Matt Byars and Lee Gardner | WYPR

Matt Byars and Lee Gardner

Hosts of Essential Tremors podcasts.

Writer Hanif Abdurraqib has risen to prominence in recent years thanks to They Can't Kill Us Til They Kill Us, a collection of essays, and Go Ahead in the Rain, his recent book about hip-hop legends A Tribe Called Quest. In this episode, he talks about songs by Bruce Springsteen, Boosie, and Whitney Houston.

Robert Forster spent decades, off and on, as one of the singer/songwriters behind beloved Australian indie-pop band the Go-Betweens, along with his late creative partner Grant McLennan. 

 

Marin Alsop has spent her life surrounded by music—as the child of professional musicians, as a violinist, and as the acclaimed music director for the Baltimore Symphony Orchestra. In this episode, she discusses the beauty of Brahms, playing music with her parents, and the world of Mahler.

Juana Molina won an audience far beyond the borders of her native Argentina by crossing the streams of singer/songwriter reflection, pop tunefulness, and electronic burble and drone. In this episode, she muses on her childhood impressions of music, enduring the artistic scrutiny of her parents, and having her mind blown by Raymond Scott.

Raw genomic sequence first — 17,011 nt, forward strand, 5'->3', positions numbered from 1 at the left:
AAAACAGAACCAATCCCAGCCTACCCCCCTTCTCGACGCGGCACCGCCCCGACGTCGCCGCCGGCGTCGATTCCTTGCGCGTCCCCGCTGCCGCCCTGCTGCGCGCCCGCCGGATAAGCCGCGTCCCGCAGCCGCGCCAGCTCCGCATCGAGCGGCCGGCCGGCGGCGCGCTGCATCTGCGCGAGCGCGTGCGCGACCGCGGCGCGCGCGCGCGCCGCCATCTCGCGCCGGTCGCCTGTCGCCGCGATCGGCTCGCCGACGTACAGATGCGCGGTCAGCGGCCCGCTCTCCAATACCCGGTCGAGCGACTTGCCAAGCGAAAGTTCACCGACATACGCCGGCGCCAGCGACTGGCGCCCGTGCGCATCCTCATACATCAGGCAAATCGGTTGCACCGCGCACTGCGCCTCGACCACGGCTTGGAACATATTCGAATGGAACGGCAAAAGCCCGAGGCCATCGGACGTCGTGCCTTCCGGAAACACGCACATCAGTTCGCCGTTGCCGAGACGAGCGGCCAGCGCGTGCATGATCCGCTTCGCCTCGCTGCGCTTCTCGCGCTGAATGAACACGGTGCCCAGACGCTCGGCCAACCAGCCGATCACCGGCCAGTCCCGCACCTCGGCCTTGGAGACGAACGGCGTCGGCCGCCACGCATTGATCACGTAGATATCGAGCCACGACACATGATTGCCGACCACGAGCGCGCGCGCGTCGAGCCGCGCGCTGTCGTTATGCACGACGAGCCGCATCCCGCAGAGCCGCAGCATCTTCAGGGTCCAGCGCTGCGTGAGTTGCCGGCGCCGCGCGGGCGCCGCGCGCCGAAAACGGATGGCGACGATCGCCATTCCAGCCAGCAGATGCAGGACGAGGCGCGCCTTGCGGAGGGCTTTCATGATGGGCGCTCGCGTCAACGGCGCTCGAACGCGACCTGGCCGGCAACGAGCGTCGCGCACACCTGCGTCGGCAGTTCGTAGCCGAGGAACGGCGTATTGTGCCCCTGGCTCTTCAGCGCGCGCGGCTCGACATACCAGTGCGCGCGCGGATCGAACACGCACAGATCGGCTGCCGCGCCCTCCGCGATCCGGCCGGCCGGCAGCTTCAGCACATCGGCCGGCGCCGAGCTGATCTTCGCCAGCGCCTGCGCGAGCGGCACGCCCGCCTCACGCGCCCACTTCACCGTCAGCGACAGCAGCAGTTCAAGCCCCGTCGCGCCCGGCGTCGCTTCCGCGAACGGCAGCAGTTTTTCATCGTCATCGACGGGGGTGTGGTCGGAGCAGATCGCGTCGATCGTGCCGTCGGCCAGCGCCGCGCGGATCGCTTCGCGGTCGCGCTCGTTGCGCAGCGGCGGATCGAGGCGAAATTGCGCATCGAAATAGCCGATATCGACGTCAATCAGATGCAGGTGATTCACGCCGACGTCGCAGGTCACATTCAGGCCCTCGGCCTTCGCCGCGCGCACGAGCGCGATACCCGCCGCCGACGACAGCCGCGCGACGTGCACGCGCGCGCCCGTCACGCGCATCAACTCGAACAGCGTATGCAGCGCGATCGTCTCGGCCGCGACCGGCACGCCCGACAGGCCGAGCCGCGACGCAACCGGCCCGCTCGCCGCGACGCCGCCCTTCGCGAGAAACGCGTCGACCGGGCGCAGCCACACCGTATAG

Guy Picciotto was a founding member of numerous DC bands of the 80's that made an impact on the direction of American rock music, but none more so than Fugazi, the band led by him and fellow DC punk legend Ian MacKaye. After the band went on hiatus in 2003, Picciotto took a very different path, playing extensively with singer-songwriter Vic Chesnutt until Chesnutt's death in 2009. In this episode, Picciotto talks about the three songs that changed him: a Baroque pop tune from an iconic British group, a brutal proto-punk single, and an extremely under-the-radar song from an unclassifiable Irish band.

Alex Waber, JIC

Experimental composer Sarah Davachi has constructed her own soundworld out of sustained tones and drones, using instruments both electronic and medieval. In this episode, she discusses music by Todd Rundgren, Soft Machine, and Ennio Morricone.